In the war against terrorism, George W. Bush has said, the United States will, if deemed necessary, strike militarily against regimes considered threatening by reason of their nature, their pursuit of weapons of mass destruction, or their support of anti-American terrorist groups. In Iraq, it seems clear, the Bush Administration intends a full-fledged military effort to depose Saddam Hussein. A core objection to this new approach to the war is that it will fail—that the United States, largely acting alone, cannot wage and win such military campaigns as will be required without incurring expenses in life and money that the American public will not accept. This would have been true once, but it is no longer. The reason is the fruition of one of the great revolutions in military history: the revolution of air power.
The ideal war is one in which the other side quits after a minimum of actual fighting. Accomplishing this comes down to scaring or starving—demoralizing the enemy, through displays of might or destruction, to the point where fighting seems useless, or destroying the enemy's supplies to the point where further fighting is effectively impossible. "Frightening your enemy is the fundamental and presumably the oldest weapon of war," Peter Calvocoressi, Guy Wint, and John Pritchard wrote in Total War (now The Penguin History of the Second World War).
Starving him—hitting him where it hurts most—cannot be much less old ... Where earlier warriors rushed upon their foes with painted bodies and hideous screams, or poisoned wells and beleaguered towns, their more sophisticated though hardly more civilized successors rain high explosives on factories and homes and set fire to whole cities. Only the techniques and the scale are new.
For the first several decades of the twentieth century the most important tool in scaring and starving remained the warship, able to destroy coastal cities, deliver armies, and blockade nations. A powerful navy was vastly more powerful than a powerful army, and ultimately the only effective defense against a powerful navy was another powerful navy. When Theodore Roosevelt wished to announce that America had come of imperial age, he sent neither ambassadors nor armies around the world but the Great White Fleet. In dealing with the smaller and weaker nations, the visit of a single warship might quell trouble.
"Victory at Sea" (March 1999)
The story of the American war is incomplete without the sweep and strategic stakes of the war at sea, in which 104,985 American sailors and Marines were wounded, 56,683 were killed, and more than 500 U.S. naval vessels were sunk. By David M. Kennedy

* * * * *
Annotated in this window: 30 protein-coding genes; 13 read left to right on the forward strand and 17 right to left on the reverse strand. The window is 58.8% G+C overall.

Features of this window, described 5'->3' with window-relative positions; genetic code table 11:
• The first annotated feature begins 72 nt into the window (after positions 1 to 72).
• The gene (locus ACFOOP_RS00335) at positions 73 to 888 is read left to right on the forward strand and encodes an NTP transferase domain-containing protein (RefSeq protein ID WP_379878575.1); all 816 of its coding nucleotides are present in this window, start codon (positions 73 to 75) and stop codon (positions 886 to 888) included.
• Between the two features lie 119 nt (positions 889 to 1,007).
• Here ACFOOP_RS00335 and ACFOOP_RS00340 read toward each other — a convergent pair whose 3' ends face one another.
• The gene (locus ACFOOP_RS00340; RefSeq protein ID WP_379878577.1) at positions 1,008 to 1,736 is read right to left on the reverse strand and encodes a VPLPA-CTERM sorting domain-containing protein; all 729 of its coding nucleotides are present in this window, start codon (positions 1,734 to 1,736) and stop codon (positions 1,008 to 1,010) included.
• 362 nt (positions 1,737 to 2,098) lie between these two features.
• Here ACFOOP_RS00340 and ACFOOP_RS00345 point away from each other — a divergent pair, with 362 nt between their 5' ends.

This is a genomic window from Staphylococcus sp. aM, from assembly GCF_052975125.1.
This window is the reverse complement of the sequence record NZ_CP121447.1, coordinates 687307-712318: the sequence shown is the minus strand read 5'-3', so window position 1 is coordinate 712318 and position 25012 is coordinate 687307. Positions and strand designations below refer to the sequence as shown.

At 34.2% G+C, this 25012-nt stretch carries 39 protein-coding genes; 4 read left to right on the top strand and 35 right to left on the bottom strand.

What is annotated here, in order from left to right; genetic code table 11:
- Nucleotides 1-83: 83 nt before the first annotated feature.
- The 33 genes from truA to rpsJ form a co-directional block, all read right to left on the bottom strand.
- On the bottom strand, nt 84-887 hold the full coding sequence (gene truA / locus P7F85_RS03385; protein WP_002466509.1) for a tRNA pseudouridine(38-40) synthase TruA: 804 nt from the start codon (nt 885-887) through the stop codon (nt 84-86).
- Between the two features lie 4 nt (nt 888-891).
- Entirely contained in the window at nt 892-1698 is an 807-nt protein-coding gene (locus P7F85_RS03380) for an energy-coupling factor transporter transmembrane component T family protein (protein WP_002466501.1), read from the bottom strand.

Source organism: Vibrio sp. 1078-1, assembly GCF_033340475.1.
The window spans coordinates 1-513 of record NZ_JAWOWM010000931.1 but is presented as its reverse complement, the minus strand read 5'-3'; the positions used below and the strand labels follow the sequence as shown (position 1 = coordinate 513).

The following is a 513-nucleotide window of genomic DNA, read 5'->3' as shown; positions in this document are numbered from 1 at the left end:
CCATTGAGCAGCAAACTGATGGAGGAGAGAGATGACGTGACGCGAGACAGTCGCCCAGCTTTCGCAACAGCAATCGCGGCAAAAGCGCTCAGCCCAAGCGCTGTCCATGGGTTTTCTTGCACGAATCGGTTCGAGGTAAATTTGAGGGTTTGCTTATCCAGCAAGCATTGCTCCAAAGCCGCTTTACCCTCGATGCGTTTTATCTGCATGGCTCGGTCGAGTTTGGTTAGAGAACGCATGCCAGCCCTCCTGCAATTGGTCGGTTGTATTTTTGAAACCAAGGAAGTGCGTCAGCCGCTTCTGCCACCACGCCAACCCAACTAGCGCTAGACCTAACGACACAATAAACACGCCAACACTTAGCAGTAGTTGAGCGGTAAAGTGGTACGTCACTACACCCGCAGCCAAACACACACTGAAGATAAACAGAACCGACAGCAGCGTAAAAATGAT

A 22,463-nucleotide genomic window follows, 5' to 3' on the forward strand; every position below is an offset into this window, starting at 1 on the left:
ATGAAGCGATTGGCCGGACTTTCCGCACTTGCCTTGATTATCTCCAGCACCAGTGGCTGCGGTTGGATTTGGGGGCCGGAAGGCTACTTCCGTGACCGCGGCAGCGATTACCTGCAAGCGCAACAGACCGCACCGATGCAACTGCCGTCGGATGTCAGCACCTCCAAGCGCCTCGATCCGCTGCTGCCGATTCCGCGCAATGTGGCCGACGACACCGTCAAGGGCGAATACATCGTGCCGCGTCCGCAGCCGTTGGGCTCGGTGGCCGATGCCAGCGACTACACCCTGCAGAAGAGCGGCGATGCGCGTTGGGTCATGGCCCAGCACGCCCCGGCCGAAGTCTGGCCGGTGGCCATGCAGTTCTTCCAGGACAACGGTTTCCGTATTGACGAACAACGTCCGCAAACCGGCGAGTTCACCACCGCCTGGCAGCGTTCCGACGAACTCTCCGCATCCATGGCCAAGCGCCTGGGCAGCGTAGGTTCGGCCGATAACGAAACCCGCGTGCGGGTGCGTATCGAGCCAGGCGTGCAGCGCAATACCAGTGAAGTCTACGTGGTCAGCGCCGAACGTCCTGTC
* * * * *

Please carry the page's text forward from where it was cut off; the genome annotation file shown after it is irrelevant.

As World War II opened, naval power was still thought paramount, and the buildup to war had been also a buildup of navies. "At the end of 1938, the warship builders of the world were busier than at any date since the World War concluded," reported the 1939 Britannica Book of the Year. "Every state of importance is taking measures to increase its naval strength." At the opening of the war Britain, which had destroyed Napoleon's empire and built its own on the strength of its might at sea, had a navy more than equal to the navies of France, Germany, and Italy put together: eighteen battleships and pocket cruisers, ten aircraft carriers, fifteen heavy cruisers, sixty-two light cruisers, 205 destroyers, 121 lesser surface ships, and seventy submarines.
But in Britain, and in all advanced nations, naval power was already passing as the generals' great hope. In 1921 Giulio Douhet, who had recently retired as chief of the aviation arm of the Italian army, published a book titled The Command of the Air. Douhet argued that air power was the secret to winning wars purely through fear and destruction of the enemy's assets. Through bombardment of the enemy's factories, infrastructure, and cities, he argued, a powerful and independent air force might by itself break the enemy's will to the point of forcing surrender.
This struck most experts as dubious. In 1917 Britain's Minister of Munitions, Winston Churchill, had rejected the air-power argument: "It is improbable that any terrorization of the civil population which could be achieved by air attack would compel ... surrender." But the extraordinary advances in aviation of the 1920s and 1930s increasingly won others to Douhet's side—notably General William Mitchell, of the U.S. Army, and Sir Hugh Trenchard, of the Royal Air Force. By the opening of World War II the advocates of air power had convinced themselves and others (including Churchill) that the new air power would prove not only a decisive development in war-making but an epochal one.